The Many and the One: The Interface Between Orthodox and Evangelical Protestant Hermeneutics (1)
In any ecumenical dialogue, a discussion of perspectives toward the Bible as the Word of God is a primary issue. It is the contention of thiw paper that within Protestantism, the evangelical heritage provides the closest parallel to the Orthodox position on Scripture and hermeneutics. Both have a high view of Scripture and inspiration as well as a conservative approach to critical issues. The purpose of this study is to note agreements and differences in the respective hermeneutical approaches of these two Christian traditions and thus to enhance future dialogue. I have chosen key hermeneutical categories and under each will attempt both to describe each tradition’s approach and to distinguish the differences and similarities between them. Thus each category chosen below attempts to develop this interface further.
Evangelicalism is a branch of Protestantism that has its roots in the fundamentalist movement bur went in a different direction in the 1940s and 1950s, Marsden notes four stages in the movement from the mid-1800s to the present: 1) From the 1870s to the end of World War I fundamentalism / evangelicalism was both popular and mainstream in American religion, although there were increasing points of tension centering on the mainline denominations and seminaries like Harvard and Yale, all of which were moving in a liberal direction. 2) From 1919 to 1926 the modernists increasingly won every battle, concluding with the Scopes “monkey trial” that effectively humiliated the fundamentalist position. 3) From 1926 to the early 1940s fundamentalism withdrew from mainstream American religious life and regrouped. It became increasingly sectarian, as seen in the doctrine of separatism that became a focal point of large segments of the movement. 4) From the 1940s to the present, a self-conscious “new evangelicalism” emerged and formed a distinct movement along several lines: a desire to dialogue with non-evangelicals, a rejection of radical separatism, a theological openness on non-essential matters (e.g., eschatological views), cooperative evangelism (e.g., Billy Graham crusades), a refusal to align political conservatism with orthodoxy, and a growing social concern. (2) Of course, this is a widely diverse movement, but one can say that there are certain common characteristics: a high view of Scripture as the inerrant/infallible Word of God, the centrality of the “gospel” (euaggelion) of Jesus Christ (including substitutionary atonement and the necessity of a personal faith-decision), and a Trinitarian theology.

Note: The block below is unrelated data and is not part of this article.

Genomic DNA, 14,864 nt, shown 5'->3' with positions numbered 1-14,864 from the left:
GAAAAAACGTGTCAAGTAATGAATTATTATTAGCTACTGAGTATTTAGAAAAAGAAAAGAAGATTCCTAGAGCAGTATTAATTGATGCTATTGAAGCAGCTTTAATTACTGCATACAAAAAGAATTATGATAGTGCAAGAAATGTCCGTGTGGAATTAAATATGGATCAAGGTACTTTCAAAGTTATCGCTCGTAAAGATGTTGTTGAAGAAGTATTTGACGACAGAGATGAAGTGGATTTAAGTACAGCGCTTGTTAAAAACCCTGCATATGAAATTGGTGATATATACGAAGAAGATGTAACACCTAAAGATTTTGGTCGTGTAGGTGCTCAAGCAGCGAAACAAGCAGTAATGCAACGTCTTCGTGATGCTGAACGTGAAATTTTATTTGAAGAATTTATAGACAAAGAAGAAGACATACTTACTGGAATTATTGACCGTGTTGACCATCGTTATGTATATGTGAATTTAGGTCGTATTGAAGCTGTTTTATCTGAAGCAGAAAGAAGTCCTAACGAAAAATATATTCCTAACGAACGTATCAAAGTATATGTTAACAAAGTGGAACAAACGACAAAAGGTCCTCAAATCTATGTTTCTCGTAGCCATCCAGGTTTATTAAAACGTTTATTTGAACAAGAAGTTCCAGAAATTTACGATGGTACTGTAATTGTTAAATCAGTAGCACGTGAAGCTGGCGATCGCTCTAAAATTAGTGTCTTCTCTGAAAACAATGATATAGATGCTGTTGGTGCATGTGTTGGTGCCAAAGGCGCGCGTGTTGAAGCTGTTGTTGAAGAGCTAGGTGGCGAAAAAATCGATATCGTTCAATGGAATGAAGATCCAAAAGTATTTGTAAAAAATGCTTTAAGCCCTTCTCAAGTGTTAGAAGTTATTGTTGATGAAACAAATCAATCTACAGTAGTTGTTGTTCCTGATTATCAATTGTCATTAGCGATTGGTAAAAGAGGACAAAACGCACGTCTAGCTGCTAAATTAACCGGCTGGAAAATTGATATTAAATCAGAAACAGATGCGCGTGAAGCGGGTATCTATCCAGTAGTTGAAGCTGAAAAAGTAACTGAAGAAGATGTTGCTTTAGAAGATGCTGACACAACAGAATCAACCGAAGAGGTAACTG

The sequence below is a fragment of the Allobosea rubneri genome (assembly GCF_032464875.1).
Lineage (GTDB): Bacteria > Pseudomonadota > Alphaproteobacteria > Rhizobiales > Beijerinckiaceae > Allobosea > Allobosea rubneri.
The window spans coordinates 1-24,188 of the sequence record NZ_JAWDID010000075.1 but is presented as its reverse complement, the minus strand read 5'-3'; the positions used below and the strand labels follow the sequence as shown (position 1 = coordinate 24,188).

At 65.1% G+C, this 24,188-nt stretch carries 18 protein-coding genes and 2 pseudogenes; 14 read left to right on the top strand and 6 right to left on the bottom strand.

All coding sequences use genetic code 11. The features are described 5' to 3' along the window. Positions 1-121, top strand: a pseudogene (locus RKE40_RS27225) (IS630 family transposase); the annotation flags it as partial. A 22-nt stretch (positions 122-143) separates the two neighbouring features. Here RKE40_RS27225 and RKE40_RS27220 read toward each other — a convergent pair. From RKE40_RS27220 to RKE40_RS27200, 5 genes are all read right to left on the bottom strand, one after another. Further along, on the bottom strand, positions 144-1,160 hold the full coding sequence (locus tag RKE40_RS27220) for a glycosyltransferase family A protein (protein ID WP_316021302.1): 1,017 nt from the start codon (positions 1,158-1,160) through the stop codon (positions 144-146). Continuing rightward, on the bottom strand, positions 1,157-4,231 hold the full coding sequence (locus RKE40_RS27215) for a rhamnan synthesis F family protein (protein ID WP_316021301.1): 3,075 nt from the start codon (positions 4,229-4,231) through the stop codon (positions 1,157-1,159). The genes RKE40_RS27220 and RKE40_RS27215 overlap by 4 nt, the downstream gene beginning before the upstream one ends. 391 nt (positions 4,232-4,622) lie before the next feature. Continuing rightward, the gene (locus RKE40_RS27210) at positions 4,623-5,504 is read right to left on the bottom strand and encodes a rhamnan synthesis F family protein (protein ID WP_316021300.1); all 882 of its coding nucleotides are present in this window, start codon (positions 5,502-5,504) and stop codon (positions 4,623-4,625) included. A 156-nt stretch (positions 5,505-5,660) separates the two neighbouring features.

1. This paper is an outgrowth of a presentation to the Society for the Study of Eastern Orthodoxy and Evangelism at Wheaton College, September 25, 1993. I would like to thank Keith Wells, a member of the Society and reference librarian at Trinity Evangelical Divinity School, for his invaluable help in researching this paper.
2. George M. Marsden, “From Fundamentalism to Evangelicalism: A Historical Analysis,” in The Evangelicals: What they believe, Who They Are, Where They Are Changing, ed. David F. Wells and John D. Woodbridge (Grand Rapids: Baker Book House, 1975), 142-62 (esp. pp. 144-49). See also Grant R. Osborne, “Evangelical Interpretation of Scripture,” in The Bible in the Churches: How Various Christians Interpret the Scriptures (Milwaukee, WI: Marquette University Press, 1994), 129-159.